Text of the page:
Videos: Soccer Fans in Turkey

September 17, 2009

“Here’s a few videos of the dedicated, loud, and fanatical supporters of Turkish soccer. They definitely know how to create an intimidating home atmosphere in Turkey.” (The Best Eleven)

Organised Inter Holds Barca to a Goal Less Draw

September 17, 2009

“FC Barcelona started their UEFA Champions League defense with a goal-less draw at San Siro. This is never a bad result but with the chances we had we could have come out with three points with ease. It was a clash of the best atatck in the world against one of the most organised defense in the world. This was billed as the match-up between Eto and Ibrahmovic. Eto never had a sniff of our goal but Ibrahmovic wasted some golden oppurtunities.” (All About FC Barcelona)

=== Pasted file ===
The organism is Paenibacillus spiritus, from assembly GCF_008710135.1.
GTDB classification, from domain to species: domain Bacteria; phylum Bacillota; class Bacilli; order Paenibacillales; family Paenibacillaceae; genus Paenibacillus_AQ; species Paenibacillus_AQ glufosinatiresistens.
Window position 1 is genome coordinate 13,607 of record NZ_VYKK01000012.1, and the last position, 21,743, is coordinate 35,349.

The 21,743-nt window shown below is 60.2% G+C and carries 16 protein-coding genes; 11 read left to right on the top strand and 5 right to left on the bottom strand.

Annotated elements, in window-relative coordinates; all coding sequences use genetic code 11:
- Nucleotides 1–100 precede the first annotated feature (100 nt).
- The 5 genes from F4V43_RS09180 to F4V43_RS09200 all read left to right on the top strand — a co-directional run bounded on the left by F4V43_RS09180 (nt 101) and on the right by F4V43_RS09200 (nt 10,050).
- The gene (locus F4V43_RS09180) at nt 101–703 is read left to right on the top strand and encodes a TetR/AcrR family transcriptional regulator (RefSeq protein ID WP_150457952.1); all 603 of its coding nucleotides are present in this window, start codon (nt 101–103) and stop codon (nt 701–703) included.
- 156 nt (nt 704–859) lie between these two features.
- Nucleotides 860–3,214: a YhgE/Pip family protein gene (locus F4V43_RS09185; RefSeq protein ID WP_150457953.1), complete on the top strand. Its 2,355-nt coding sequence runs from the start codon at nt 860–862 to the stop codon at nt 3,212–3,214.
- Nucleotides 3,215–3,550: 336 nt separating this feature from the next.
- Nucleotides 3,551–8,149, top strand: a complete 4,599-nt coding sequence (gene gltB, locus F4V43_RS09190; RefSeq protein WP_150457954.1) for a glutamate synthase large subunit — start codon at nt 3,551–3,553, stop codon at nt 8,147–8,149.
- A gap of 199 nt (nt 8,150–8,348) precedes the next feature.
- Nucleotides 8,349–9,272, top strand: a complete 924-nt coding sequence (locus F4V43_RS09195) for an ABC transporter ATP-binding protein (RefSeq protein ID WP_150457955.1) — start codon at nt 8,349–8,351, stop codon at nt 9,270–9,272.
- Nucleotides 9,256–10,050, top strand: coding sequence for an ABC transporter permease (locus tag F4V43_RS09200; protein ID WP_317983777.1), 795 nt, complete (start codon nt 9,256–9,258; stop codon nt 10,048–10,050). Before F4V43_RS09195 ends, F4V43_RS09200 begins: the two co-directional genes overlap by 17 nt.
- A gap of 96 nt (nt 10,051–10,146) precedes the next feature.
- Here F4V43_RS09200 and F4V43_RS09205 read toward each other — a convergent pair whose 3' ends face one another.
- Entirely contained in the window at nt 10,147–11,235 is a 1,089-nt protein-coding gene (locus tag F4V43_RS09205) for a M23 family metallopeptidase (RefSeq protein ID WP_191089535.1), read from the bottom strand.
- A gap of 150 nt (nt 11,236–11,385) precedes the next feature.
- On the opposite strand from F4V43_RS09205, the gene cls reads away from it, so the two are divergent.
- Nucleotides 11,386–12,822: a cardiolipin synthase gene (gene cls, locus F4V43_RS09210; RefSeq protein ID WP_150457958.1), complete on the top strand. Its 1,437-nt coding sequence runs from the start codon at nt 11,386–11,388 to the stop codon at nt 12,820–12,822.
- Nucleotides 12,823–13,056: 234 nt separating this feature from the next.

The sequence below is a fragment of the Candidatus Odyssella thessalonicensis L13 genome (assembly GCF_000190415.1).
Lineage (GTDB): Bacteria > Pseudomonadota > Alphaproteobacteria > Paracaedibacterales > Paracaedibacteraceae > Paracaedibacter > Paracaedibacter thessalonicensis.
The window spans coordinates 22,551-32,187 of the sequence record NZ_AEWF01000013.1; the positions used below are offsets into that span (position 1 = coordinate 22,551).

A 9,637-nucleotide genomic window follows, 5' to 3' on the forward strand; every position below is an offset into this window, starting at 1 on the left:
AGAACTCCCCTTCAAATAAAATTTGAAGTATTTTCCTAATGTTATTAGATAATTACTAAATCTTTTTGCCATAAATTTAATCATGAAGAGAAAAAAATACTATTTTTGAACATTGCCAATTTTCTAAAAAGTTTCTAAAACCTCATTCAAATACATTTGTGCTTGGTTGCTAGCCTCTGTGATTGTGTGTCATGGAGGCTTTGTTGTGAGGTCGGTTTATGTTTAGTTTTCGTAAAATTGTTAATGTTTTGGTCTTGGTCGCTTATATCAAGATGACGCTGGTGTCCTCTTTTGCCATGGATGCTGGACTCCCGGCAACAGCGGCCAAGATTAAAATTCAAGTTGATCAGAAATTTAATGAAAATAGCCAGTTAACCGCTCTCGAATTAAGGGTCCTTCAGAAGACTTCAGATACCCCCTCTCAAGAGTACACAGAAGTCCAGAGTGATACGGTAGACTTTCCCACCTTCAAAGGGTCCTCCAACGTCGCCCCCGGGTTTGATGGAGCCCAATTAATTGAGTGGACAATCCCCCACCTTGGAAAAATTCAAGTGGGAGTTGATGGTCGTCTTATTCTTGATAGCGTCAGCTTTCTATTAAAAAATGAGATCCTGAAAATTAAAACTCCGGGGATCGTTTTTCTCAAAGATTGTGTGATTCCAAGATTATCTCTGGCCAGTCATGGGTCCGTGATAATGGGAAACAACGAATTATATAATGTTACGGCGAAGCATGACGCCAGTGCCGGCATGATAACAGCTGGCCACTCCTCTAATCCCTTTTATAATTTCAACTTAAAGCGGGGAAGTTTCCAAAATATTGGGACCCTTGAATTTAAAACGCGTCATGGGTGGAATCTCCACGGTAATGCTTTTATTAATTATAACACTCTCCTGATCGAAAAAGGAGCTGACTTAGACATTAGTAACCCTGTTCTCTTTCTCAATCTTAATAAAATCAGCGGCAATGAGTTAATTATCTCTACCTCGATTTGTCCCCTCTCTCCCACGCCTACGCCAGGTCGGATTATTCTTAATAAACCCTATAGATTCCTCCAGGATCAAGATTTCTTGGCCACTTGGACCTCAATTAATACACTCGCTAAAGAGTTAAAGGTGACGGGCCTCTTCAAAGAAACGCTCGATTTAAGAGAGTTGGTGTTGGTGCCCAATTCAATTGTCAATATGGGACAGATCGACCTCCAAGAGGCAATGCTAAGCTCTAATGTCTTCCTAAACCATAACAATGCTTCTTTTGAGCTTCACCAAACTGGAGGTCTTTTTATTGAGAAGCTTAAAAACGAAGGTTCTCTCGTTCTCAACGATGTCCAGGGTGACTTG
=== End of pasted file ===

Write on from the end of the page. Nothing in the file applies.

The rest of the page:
Eto’o and Ibra fail to hit the target
“Zlatan Ibrahimovic and Samuel Eto’o were both kept under wraps by their former team-mates as Inter Milan held Champions League holders Barcelona to a goalless draw at the San Siro.” (ESPN)

Inter vs Barca Player Rating
(All About FC Barcelona)

UEFA: we’re about coulda, not shoulda

September 17, 2009

“Whether you like them or not, you have to give UEFA credit sometimes, for despite their overwhelming inconsistency of action, there’s one thing about which they’re unbelievably consistent: being utterly stupid. One minute, they’re accidentally reinforcing an arbitrary new law that might actually help rid the game of a modern-day scourge, and the next, they’re deliberately backing down and making themselves look wimpish in the process.” (UnprofessionalFoul)

Extra officials in the Europa League